“Army of Darkness” (1992)
Observe the progression of the Evil Dead Trilogy. The inaugural film is almost a straight horror movie, while its follow-up is a giggle- and gore-filled take on the genre. But when Sam Raimi and Bruce Campbell get to number three, “Army of Darkness,” they keep the comedic tone, then switch the target to schlocky medieval films, add some slapstick, and gleefully send Ashley “Ash” J. Williams back to 1300 A.D. He’s surrounded by primitive screwheads and a Harryhausen-esque army of Deadites, and Campbell’s sarcastic delivery gets to shine in the sublimely silly, endlessly quotable fish-out-of-water film. There’s a plot in here somewhere about Ash needing to retrieve the Necronomicon to return home to S-Mart, but we’re too busy laughing at Mini-Ashes and boomsticks to really care. Our verdict: Groovy. [B+]
“Bill & Ted’s Excellent Adventure” (1989)
Bill S. Preston, Esq. and Ted “Theodore” Logan are Wyld Stallyns in Stephen Herek’s minor classic, a sprightly, irreverent time travel comedy about two slackers who couldn’t do anything right until hooking up with the otherworldly Rufus. The time-hopping chuckster gifts them with a phone booth that allows them to complete their class project on time, as they leap from one period to another, procuring history’s greatest figures, from Socrates to Joan of Arc. The history lessons are straight out of Mad-Libs, but the film skates by on the noted charm and chemistry of Keanu Reeves and Alex Winter as the title’s somewhat brain-dead rockers, two best friends who are united by both their love of rock, but also their unspoken support system keeping either of them from falling into an abyss of bad grades, unsupportive parents, and dead-end futures. [B+]
Sort of a dizygotic twin to Shane Carruth’s no-budget “Primer,” Nacho Vigalondo’s “Timecrimes” retains some of the smarts but keeps things from getting too talky/dry in a way that only someone named Nacho can do. Starring “Biutiful’s” schlubby Karra Elejalde as Hector (who’s more Joe the Plumber than the actual Joe the Plumber), this Spanish micro-indie kicks things off sleazily, having the protagonist pursue a naked vixen he glances in the woods surrounding his property. Suddenly attacked by a bandaged man on his way in, Hector escapes into a mysterious lab and is swindled by its resident scientist into a time-traveling gizmo. Emerging an hour earlier in the timeline, things get a bit complicated: this Hector must force Hector #2 to follow the same path he did, thus making a full-circle. Of course, nothing’s that easy, and eventually another Hector appears to disorder things further. With three now vying to be the one-and-only, you’ve got yourself a fairly immersing thriller and one of the more fun examples in the genre. Vigalondo could’ve used the multiple Hectors as some sort of insight into a single human being’s various facets, but he’d rather play than philosophize. Thankfully, the typically convoluted plot elements are easy enough to keep track of but hard enough to invoke that good ol’ problem solving self-satisfaction as you figure it out. Polished with breezy pacing and an occasionally goofy sense of humor, the filmmaker is no Duncan Jones or Neill Blomkamp, but will probably be helming smart genre pictures just the same in due time. [B]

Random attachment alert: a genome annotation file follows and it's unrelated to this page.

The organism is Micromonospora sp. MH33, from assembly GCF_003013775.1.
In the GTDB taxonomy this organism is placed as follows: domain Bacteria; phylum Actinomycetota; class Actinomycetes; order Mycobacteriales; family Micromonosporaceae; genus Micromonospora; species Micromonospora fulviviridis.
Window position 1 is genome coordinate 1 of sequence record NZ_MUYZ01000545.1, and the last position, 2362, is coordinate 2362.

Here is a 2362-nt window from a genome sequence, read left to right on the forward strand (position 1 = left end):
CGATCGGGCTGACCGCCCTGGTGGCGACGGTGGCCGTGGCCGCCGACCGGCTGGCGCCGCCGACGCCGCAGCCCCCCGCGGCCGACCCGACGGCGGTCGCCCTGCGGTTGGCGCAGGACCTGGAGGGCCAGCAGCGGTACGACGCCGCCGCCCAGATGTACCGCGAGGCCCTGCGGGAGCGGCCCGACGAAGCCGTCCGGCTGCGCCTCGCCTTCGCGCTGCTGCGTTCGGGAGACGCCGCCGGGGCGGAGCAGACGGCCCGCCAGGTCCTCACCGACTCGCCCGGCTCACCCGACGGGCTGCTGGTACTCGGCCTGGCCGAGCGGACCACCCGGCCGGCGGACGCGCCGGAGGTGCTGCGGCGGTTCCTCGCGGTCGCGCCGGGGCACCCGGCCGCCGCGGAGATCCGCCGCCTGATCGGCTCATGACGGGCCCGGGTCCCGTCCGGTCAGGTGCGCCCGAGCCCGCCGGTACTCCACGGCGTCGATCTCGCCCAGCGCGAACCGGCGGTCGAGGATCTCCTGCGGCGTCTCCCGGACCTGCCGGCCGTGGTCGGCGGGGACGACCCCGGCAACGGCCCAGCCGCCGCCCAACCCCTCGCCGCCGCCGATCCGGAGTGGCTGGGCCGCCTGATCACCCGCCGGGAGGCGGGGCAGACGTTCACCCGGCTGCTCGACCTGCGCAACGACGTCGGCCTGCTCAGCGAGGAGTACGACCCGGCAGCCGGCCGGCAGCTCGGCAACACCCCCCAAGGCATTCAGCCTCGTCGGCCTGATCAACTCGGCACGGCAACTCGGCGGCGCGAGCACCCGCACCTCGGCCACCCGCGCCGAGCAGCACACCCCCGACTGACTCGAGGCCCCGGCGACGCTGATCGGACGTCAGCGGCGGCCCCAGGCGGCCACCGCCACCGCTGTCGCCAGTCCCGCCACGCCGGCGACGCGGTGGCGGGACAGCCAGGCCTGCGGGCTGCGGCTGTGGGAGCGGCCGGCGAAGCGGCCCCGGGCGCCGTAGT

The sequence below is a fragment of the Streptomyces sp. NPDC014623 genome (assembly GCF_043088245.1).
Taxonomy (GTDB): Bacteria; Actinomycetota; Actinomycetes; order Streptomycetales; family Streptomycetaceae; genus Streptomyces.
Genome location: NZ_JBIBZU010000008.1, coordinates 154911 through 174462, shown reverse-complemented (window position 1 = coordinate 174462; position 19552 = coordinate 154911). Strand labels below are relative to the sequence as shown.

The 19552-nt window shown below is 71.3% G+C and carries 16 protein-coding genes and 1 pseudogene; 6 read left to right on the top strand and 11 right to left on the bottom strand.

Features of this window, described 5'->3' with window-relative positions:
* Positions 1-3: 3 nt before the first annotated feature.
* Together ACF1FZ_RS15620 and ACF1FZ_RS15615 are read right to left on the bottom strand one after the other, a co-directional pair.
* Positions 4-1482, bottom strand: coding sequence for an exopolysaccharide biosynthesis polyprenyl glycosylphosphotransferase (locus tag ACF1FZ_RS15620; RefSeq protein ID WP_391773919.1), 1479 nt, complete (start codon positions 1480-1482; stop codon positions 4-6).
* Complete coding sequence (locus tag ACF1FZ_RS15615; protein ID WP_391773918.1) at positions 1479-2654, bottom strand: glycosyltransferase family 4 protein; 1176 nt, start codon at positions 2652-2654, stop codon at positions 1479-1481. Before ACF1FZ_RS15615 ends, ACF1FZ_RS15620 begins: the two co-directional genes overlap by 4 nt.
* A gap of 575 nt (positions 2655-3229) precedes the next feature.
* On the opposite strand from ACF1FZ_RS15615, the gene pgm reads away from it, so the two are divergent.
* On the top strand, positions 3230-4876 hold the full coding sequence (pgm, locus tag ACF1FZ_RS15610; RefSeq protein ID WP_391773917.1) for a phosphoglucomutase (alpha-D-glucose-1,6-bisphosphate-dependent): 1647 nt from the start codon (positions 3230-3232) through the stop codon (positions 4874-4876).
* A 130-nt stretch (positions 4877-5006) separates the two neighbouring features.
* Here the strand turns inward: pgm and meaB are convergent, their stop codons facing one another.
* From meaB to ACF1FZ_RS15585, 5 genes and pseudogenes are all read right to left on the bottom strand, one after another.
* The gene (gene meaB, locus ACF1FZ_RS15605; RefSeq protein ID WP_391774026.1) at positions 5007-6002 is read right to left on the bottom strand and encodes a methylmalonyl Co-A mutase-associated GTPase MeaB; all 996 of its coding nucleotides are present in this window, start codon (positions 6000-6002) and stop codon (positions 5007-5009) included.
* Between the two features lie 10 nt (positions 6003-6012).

“Happy Accidents” (2000)
The third film from director Brad Anderson proved to be his first excursion into the kind of flawed, fascinating genre oddities that have dominated his career ever since. Sold as the kind of quirky rom-com that was ten-a-penny in the indie world, even a decade ago, it comes as something of a surprise when the major flaw of Sam (Vincent D’Onofrio), the charming new lover of Ruby (Marisa Tomei), turns out to be that he claims to be a ‘back-traveler,’ from the year 2439. The film fully embraces its science fiction elements, sketching out a future world that owes a little to Woody Allen’s “Sleeper,” but it’s blended with a genuinely sweet romance. Both leads are charming — D’Onofrio in particular makes you lament that he’s spent so long in the “Law & Order” wasteland — and there’s a psychological realism that lifts it above other rom-coms. It might be a minor work, but it’s also one of Anderson’s most satisfying. [B]
“The Jacket” (2005)
Surviving the Gulf War despite major head trauma, veteran Jack Starks (Adrien Brody) tries to go to a home that may not exist. Instead, he finds himself involved in a hoary shooting incident that gets him sentenced to a mental institution, where he is locked in an experimental straightjacket at night that allows him to jump forward in time to romance the daughter of one of the victims of his violence. Long in-development as some sort of big studio film, the small, intimate, often willfully incomprehensible “The Jacket” spotlights a jagged series of connections between violent acts that features no direct answer as to what Starks is experiencing. Brody is suitably haunted in the lead, and Keira Knightley is affecting as the lonely woman he romances, but look out for a very pre-Bond Daniel Craig as one of the paranoid, disturbed institution members eager to get a look into Starks’ head. [B+]